Chief foreign correspondent of CBS news, Lara Logan, offered advice and insight into the field of broadcast journalism and international relations to CU students, alumni and residents of Boulder.
Logan spoke at the Glenn Miller Ballroom in the UMC on Tuesday evening, at an event sponsored by the Cultural Events Board, relating story after story about her variety of experiences in journalism, from covering the war in Iraq to interviewing Michael Bublé and Aerosmith on “60 Minutes”.
Lara Logan smiles as a collection of her clips are played at the beginning of her speech presented by the Cultural Events Board on Tuesday. Logan touched on topics ranging from journalism to woman's rights. (CU Independent/Robert R. Denton)
Logan held a captive audience, made up of mostly students who were inspired by Logan’s work and excited to see her in person.
Morgan Aguilar, a 20-year-old broadcast journalism major, was interested in learning about Logan’s investigative journalism methods.
“As a broadcast major, I really admire her work,” Aguilar said. “I’ve seen a lot of her work and as a woman in the field of journalism, I think she’s very inspirational.”
Logan covered topics from the conflict in Syria to her upbringing in South Africa and how it shaped who she is as a journalist today.
“I was taught to have innate respect for all people everywhere I go,” Logan said. “I was educated in humanity, justice and first amendment rights. Those are things people fought over in South Africa and I knew I was prepared to sacrifice for those ideals.”
Logan said that growing up in South Africa heightened her awareness of the issues facing her community, and made her want to pursue journalism to make those issues prevalent.
“I wanted to know what the government and the army and the police were doing in my name as a white South African,” she said. “I wanted to know about the atrocities; I wanted to know about the injustices and I wanted to understand it. I wanted to understand what it meant, why it was happening, and how to make it stop.”
Kathryn Flexner, a 19-year-old humanities and French double major, said she is a “60 Minutes” fan and was excited about the opportunity to see Logan in person.
“She’s been through so much and I’m glad I get to be around her and listen to her story,” Flexner said.
Having covered atrocities in many third world countries, Logan said that although she had been exposed to death and suffering, she is still not immune to the emotions that come with such traumatic experiences.
“I don’t think you ever get used to seeing human suffering,” Logan said. “It’s those human touches that affect you the most. It’s more thinking about the suffering and the people that are affected and the people behind it – that’s what really moves you.”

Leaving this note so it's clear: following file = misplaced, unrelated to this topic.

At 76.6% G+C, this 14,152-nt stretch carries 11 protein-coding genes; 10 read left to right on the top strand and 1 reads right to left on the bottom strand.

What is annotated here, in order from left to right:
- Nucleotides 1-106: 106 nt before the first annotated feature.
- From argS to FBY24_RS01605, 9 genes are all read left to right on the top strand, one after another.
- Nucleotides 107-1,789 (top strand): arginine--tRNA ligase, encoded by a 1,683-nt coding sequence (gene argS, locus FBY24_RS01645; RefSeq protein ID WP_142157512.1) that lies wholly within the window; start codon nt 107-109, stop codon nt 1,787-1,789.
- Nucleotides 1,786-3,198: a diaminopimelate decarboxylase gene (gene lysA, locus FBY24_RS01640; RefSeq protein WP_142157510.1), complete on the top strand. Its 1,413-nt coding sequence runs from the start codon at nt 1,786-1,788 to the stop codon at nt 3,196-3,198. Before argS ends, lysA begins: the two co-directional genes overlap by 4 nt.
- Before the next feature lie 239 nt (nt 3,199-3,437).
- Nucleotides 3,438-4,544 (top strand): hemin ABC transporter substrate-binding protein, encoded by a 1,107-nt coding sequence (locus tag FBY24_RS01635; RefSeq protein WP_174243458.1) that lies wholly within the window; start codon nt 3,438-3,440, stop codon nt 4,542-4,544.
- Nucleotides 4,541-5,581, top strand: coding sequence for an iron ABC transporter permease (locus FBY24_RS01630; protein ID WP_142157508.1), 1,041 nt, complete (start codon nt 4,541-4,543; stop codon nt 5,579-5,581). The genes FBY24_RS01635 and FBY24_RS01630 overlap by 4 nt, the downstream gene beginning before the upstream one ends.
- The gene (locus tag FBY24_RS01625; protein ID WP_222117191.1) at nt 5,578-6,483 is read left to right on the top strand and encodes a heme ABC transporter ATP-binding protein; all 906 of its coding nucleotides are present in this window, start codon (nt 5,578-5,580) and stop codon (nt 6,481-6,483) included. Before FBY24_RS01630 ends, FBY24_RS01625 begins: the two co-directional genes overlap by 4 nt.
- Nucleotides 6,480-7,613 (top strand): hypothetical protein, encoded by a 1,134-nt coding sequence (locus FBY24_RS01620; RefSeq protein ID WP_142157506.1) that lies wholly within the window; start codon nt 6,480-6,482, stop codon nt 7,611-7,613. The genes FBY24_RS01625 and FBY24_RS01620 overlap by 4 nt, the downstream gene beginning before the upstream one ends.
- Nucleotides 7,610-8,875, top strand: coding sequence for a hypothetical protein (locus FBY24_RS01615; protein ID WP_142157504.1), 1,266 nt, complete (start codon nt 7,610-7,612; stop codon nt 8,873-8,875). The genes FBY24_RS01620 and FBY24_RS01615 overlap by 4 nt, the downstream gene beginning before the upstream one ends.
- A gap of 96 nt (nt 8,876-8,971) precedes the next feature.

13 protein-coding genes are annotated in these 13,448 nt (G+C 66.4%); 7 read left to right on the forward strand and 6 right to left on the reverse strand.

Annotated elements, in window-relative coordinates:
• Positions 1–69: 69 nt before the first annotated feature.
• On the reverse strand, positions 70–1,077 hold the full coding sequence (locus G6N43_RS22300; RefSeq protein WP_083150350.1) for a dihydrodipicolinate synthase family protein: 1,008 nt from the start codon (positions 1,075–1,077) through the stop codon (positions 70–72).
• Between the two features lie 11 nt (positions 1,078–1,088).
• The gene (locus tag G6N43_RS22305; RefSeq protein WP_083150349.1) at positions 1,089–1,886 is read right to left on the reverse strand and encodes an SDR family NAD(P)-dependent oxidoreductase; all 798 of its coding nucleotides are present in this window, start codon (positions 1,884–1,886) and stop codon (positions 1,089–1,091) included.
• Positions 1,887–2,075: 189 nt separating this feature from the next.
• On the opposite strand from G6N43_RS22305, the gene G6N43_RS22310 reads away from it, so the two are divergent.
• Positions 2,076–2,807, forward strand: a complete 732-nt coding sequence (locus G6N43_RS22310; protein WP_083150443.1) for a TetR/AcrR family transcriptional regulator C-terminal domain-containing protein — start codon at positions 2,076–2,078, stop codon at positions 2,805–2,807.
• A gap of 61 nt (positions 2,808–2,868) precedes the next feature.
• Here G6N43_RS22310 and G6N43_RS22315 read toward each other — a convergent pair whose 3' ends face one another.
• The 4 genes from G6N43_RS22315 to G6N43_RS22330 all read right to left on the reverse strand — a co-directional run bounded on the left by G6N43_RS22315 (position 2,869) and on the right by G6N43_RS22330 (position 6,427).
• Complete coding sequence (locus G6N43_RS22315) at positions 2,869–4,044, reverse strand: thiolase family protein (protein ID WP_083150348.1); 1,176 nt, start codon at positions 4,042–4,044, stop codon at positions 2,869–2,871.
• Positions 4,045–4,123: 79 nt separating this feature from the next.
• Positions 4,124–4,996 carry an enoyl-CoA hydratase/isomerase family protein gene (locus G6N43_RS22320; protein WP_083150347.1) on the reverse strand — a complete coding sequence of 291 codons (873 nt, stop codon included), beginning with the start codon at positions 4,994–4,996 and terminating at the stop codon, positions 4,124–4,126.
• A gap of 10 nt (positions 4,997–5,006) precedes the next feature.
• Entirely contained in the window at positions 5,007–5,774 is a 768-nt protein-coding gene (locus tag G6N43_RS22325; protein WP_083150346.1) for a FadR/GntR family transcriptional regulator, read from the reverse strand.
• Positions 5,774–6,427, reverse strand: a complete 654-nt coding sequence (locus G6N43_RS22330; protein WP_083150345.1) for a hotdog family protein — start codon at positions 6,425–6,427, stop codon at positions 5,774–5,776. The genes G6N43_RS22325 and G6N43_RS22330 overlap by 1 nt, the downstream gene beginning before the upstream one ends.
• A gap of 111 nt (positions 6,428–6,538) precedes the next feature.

Logan said that journalism gives her empowerment, and the fulfillment of knowing that she could be the voice of people who were silenced.
“My way was always gonna be through journalism, through bearing witness to those things, being there,” Logan said. “That’s why I’m driven to go to difficult places, because if there aren’t people willing to go to difficult places then those things happen in silence, in the dark.”
Lara Logan responding to an audience question after her speech presented by the Cultural Events Board on Tuesday. (CU Independent/Robert R. Denton)
Logan was recently attacked in Cairo, Egypt while on an assignment covering the Feb 2011 Egyptian Revolution. This was mentioned briefly among her many stories of experiences on the job.
“I thought if I screamed loud enough, someone would stop them or they would stop themselves,” Logan said. “But it was just the opposite. I came so close to death and I was given a second chance.”
Whitney Lewis, a 22-year-old broadcast journalism major, was among the 450 guests eager to hear about Logan’s experiences on assignment.
“[Logan] is so inspirational and her willingness to speak out about recent events is brave,” Lewis said. “Getting advice from successful people, especially Logan, is motivating.”
Logan said that she did not allow being a woman to inhibit her from achieving her goals in the field of journalism.
“Being a woman in this field isn’t an obstacle I couldn’t overcome,” Logan said. “You have to stand for something, and this is one thing I don’t let get in my way.”
“There still is misogyny; it is still a man’s world in the media world,” Logan said. “Sometimes that can be hard to overcome and there is stuff that I’ve been subjected to because I am a woman that male colleagues wouldn’t.”
For aspiring journalists, Logan offered lots of advice, greatly stressing the importance of standing up for personal beliefs and values.
“Do you want to be famous and be on TV, or do you want to go to places where people don’t have a voice?,” Logan said. “Know who you are and what matters to you.”
Contact CU Independent Staff Writer Megan Moran at Megan.email@example.com.
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